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Small businesses used to be able to sit back, secure in the knowledge that they wouldn’t be attacked by hackers, social engineers, or other threats. The fact that they were small kept them from being targets. However, for today’s small businesses, a small size alone isn’t enough protection anymore. Hackers now spend approximately 43% of their efforts on small businesses, and waves of malware specifically designed for small businesses are becoming increasingly common. If you’ve been putting off thinking about cybersecurity for your small business, it’s time to stop putting it off and focus on these three issues as a top priority.

1. Passwords

Do you ever get tired of hearing about password security? To access the majority of websites you are required a username and password, and many of them have seemingly ridiculous security requirements. You have to have a combination of letters (capital and lowercase), numbers, and special characters to create an account, access premium content on a website, or to purchase an item. Strong passwords, however, are critical for your small business. In addition to ensuring that you aren’t making it easy for hackers to guess your password, there are several things you should keep in mind when it comes to password security.

  • Using the same password for multiple sites can get you in hot water fast. Your server might be protected, but if you’re using the same password for your favorite low security coupon site that you’re using for your business dealings, a determined hacker will discover it quickly.
  • Writing down passwords and storing them anywhere near or in your machine, whether tucked into a file or in plain sight on your desktop, threatens your organization’s cybersecurity.
  • Websites that allow two-factor authentication can substantially increase your overall security. For example, when you login to an account, a password is required. With two-factor authentication, you would then be prompted to confirm your account with a separate code either sent to your phone or email. Once you enter the code, the two-factor authentication is complete, and you can proceed to the site.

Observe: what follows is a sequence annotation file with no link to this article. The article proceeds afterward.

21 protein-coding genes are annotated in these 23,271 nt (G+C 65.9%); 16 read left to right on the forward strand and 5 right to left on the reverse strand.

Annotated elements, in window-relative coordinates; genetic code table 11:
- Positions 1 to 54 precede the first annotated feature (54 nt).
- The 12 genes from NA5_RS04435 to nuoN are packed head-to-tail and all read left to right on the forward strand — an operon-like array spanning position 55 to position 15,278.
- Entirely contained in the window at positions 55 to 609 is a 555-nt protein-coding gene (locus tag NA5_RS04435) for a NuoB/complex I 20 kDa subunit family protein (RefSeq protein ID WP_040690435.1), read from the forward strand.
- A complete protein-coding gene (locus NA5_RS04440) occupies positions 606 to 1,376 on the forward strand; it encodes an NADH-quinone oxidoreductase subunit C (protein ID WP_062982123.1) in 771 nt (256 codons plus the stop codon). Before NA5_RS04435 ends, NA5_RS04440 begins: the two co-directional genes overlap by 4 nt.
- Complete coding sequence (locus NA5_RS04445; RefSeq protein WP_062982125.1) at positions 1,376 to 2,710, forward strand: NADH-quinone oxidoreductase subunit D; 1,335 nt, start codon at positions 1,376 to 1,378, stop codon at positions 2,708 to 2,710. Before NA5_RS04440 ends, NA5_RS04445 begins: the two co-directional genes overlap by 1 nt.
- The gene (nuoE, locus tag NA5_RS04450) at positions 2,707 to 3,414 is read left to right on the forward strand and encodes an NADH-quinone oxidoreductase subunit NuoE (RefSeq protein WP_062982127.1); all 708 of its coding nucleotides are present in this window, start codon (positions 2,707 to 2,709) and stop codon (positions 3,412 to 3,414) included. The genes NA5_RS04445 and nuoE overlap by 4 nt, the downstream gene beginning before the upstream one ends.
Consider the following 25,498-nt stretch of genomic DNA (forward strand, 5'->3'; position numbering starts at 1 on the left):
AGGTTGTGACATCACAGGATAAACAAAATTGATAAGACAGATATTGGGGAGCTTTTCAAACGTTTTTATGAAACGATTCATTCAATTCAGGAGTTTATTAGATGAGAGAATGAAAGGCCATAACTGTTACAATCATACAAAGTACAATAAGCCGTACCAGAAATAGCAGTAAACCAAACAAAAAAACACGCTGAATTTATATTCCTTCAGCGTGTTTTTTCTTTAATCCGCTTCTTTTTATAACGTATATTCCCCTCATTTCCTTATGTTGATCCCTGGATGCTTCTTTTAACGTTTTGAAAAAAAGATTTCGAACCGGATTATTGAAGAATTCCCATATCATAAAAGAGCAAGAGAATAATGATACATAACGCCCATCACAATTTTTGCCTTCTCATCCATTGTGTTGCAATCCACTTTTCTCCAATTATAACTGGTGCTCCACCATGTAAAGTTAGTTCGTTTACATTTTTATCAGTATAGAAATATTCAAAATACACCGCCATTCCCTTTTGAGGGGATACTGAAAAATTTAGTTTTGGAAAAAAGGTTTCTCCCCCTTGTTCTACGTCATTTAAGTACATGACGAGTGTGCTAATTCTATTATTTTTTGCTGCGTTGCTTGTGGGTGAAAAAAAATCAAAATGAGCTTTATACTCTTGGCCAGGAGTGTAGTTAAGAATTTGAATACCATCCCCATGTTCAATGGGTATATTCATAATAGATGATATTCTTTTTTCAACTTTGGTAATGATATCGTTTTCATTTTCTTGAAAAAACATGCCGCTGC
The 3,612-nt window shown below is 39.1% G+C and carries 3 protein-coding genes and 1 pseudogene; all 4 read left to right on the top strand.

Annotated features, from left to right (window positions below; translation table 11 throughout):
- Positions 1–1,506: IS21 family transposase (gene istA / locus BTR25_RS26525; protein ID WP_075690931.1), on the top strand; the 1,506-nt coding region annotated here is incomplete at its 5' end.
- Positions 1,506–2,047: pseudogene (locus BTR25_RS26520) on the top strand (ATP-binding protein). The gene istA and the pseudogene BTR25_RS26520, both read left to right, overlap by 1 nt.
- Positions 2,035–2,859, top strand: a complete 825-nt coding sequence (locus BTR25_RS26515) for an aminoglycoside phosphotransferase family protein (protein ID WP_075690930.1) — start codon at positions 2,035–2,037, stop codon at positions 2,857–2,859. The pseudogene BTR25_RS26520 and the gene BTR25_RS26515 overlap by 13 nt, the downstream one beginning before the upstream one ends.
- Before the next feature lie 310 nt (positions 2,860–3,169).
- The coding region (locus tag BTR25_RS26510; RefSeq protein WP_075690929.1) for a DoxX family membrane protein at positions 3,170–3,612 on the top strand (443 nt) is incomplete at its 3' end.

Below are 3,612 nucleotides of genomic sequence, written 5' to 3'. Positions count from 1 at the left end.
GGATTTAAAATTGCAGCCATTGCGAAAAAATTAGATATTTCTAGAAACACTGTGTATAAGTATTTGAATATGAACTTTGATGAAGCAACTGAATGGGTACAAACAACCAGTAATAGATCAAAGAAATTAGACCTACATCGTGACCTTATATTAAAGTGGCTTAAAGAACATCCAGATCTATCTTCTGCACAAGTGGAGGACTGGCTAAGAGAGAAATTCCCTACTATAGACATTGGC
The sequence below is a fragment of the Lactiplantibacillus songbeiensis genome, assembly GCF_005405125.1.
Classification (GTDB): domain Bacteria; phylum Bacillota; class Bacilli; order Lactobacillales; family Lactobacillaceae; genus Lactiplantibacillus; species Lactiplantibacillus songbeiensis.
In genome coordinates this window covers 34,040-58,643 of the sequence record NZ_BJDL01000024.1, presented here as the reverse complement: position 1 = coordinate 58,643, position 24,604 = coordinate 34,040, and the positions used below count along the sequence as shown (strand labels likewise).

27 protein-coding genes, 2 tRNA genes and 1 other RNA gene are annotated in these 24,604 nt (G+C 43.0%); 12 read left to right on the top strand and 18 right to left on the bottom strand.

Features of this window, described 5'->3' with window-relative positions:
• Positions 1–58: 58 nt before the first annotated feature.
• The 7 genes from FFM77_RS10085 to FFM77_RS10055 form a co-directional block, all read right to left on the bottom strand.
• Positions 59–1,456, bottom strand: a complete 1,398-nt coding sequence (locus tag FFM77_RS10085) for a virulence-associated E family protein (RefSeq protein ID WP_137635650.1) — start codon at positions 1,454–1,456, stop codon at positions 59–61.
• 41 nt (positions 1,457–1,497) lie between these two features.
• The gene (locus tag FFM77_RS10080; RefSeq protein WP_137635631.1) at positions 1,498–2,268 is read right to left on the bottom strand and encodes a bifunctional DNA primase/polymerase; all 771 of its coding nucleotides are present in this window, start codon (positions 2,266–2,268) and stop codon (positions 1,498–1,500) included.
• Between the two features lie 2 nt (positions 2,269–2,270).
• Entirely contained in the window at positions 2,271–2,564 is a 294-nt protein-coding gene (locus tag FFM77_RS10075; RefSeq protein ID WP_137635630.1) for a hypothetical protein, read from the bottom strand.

2.  Scam Recognition

The cybersecurity of your organization is only as strong as your weakest link. From common phishing scams to social engineering opportunities, hackers will find any way they can to get to your organization. Every employee who uses a computer needs to know how to recognize and avoid common scams. Hackers are becoming ever more sophisticated and tricky. By appropriately dodging those scams, your business will stay safer and keep its vital information secure. Here are a few general indicators to help your employees identify spam:

  • Suspicious email addresses from people you don’t recognize.
  • Before entering a site, they ask you for personal information like bank account numbers, credit card numbers, social security numbers, etc.
  • Emails written in an unrecognizable or foreign language.
  • Some of the words are misspelled in an attempt to trick your spam filters.

3. Malware Protection

As many as a million new malware threats are released daily. This makes having solid malware protection a critical part of your regular business operations. Here are a few tips on how to keep your hardware safe:

  • First and most importantly, install anti-malware software.
  • Developers are always making security updates, so keeping your anti-malware software and operating system current helps to keep your system secure.
  • Don’t use open Wi-Fi, because if you can access it with no issues, so can cyber criminals.
  • Be aware of where you click. Avoid websites that have pirated material, don’t open an email from someone you do not know, hover links to see where the link is really taking you, etc.

As cybersecurity becomes increasingly vital, it’s necessary for your business to stay on top of it. Keeping these three key considerations at the top of your priority list will make your business stronger and increase the odds that you’ll be able to successfully fend off an attack if your business is targeted. Don’t leave your cybersecurity to chance. Instead, take a proactive stance and make cybersecurity a priority.